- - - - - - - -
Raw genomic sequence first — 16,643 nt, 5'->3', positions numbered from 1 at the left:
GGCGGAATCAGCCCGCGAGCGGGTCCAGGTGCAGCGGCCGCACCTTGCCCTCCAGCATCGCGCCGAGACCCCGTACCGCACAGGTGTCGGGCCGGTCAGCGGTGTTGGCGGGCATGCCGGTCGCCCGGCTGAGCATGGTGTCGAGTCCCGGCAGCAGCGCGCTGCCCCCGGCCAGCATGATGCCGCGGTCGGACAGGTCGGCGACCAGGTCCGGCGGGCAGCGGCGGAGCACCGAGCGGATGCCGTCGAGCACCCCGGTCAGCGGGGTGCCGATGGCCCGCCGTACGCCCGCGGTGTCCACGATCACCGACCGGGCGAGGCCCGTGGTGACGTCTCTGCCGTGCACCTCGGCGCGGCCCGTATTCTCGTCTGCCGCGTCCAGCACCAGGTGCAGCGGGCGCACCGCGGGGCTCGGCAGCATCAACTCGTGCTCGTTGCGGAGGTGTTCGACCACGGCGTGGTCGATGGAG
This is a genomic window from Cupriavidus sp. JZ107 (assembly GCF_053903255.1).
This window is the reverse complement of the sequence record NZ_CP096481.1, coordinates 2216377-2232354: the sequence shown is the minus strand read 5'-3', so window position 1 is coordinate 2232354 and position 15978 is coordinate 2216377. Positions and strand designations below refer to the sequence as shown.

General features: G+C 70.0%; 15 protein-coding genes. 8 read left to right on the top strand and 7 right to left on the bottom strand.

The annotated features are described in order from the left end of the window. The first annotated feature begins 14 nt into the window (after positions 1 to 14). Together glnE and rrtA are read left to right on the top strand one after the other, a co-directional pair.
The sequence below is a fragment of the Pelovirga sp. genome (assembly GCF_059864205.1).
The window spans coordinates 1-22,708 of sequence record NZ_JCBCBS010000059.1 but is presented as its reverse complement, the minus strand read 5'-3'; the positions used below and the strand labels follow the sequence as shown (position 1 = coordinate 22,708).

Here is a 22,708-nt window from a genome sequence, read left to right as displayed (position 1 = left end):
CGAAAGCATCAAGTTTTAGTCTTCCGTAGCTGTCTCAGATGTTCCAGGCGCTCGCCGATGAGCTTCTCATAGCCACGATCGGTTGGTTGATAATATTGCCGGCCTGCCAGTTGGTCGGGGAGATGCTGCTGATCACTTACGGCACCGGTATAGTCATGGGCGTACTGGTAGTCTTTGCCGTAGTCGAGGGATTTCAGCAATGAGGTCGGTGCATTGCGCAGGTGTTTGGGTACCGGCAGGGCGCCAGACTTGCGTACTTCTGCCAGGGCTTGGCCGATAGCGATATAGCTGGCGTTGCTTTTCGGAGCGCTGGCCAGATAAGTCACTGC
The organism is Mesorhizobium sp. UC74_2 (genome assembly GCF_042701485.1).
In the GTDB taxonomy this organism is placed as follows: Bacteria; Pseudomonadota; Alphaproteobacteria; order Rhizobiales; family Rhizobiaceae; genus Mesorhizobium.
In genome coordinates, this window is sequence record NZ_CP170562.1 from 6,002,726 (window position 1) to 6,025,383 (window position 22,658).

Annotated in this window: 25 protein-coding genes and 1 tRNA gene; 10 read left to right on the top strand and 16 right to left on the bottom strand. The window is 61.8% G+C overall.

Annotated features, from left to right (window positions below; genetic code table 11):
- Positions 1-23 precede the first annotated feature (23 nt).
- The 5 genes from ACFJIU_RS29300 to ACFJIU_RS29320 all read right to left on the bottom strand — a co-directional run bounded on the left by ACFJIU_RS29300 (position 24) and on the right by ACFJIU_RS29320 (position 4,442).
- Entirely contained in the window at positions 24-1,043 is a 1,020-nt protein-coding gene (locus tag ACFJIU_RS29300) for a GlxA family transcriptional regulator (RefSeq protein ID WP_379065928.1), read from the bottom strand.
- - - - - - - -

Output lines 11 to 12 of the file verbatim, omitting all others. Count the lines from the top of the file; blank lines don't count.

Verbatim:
The organism is Mesorhizobium sp. UC74_2 (genome assembly GCF_042701485.1).
In the GTDB taxonomy this organism is placed as follows: Bacteria; Pseudomonadota; Alphaproteobacteria; order Rhizobiales; family Rhizobiaceae; genus Mesorhizobium.